The familiar sound of raindrops pounding the BIObus woke us today. During our stay at Fundy National Park we have definitely experienced true coastal Maritimes weather, with days filled with scattered shower and overcast skies. We drove to Caribou Trail to begin the day with some aquatic sampling. Here, a wooden boardwalk guides the way through forests of yellow birch and softwood trees and over a slow flowing brook. Along the shore by an overwater bridge, we scoped a shallow site to begin collecting. We waved our nets in the water at the banks, scooping up a variety of swimming insects, some slugs and occasional dirt. My personal favourite were water boatmen: relatively cute little guys that have surprising speed and gangly oar-like limbs propelling them in every direction. Other insects including leaf hoppers, terrestrial beetles and small flies bouncing along the surface of the water were also captured. Surveying our catch at the end of collecting, I was amazed by the abundance of small, nondescript insects moving through the layers of the water. It was a small reminder of how complicated and integrated nature can truly be, and that there is always more than meets the eye.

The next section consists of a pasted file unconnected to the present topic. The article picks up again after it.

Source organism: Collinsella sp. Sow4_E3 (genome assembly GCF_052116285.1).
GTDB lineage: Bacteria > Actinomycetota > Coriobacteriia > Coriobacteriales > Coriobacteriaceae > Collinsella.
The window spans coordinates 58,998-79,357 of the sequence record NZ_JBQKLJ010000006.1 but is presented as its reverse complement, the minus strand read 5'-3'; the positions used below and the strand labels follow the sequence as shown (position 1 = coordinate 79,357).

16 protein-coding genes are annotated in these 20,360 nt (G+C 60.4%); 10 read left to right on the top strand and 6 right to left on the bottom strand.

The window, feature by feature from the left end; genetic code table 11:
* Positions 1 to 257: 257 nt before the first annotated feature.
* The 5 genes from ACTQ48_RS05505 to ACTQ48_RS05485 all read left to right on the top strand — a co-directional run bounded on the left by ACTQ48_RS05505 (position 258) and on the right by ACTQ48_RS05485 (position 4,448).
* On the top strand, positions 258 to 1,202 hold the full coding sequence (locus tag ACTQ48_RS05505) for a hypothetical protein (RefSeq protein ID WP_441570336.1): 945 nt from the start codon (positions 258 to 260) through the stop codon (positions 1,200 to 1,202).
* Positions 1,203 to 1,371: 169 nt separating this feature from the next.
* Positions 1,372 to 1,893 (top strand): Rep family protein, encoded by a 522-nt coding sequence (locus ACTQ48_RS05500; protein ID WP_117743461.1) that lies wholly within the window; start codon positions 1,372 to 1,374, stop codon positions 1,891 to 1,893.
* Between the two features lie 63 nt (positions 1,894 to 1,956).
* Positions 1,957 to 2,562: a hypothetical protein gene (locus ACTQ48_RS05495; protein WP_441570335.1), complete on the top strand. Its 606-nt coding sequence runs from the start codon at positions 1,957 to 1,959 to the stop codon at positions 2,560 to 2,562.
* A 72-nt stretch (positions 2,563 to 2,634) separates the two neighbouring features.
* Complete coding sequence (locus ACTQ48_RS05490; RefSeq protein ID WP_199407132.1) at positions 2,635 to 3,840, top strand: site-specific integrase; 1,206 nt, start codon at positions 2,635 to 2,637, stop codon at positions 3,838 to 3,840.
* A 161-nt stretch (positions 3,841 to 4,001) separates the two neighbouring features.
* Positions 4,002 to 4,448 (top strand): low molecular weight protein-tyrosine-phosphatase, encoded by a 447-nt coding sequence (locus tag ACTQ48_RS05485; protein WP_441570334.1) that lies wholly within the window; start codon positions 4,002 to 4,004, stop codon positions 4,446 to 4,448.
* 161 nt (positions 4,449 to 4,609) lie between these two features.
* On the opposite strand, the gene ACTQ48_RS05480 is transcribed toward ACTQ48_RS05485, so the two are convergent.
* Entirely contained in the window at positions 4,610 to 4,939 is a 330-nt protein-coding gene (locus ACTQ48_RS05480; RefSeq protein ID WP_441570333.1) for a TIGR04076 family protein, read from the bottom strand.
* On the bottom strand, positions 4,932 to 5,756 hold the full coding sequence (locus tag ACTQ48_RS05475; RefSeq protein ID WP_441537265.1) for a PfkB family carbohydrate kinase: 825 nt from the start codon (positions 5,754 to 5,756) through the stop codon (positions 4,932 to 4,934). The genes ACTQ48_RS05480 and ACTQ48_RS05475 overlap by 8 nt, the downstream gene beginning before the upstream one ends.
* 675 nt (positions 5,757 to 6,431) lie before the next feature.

We continued the aquatic theme for the day, travelling to Coastal Trail to do more sampling. The trail itself is beautiful, with rust coloured rocks lining the river bed, and a clear stream rippling through them, cascading into a small waterfall. Here we encountered many different larval species under rocks. Caddisflies covered in their pebble cases and many mayflies and stoneflies were collected using forceps. As with the first sampling site, larval insects dominated the fast flowing waters. I became one with nature here (literally), as my boot plunged into the stream and filled with chilly water.
We ended the day by setting some nocturnal bottle traps after dinner and finally losing the chill from a damp and water filled day. We hope that tomorrow will bring us some warmth and sunlight while we continue collecting insects at Fundy!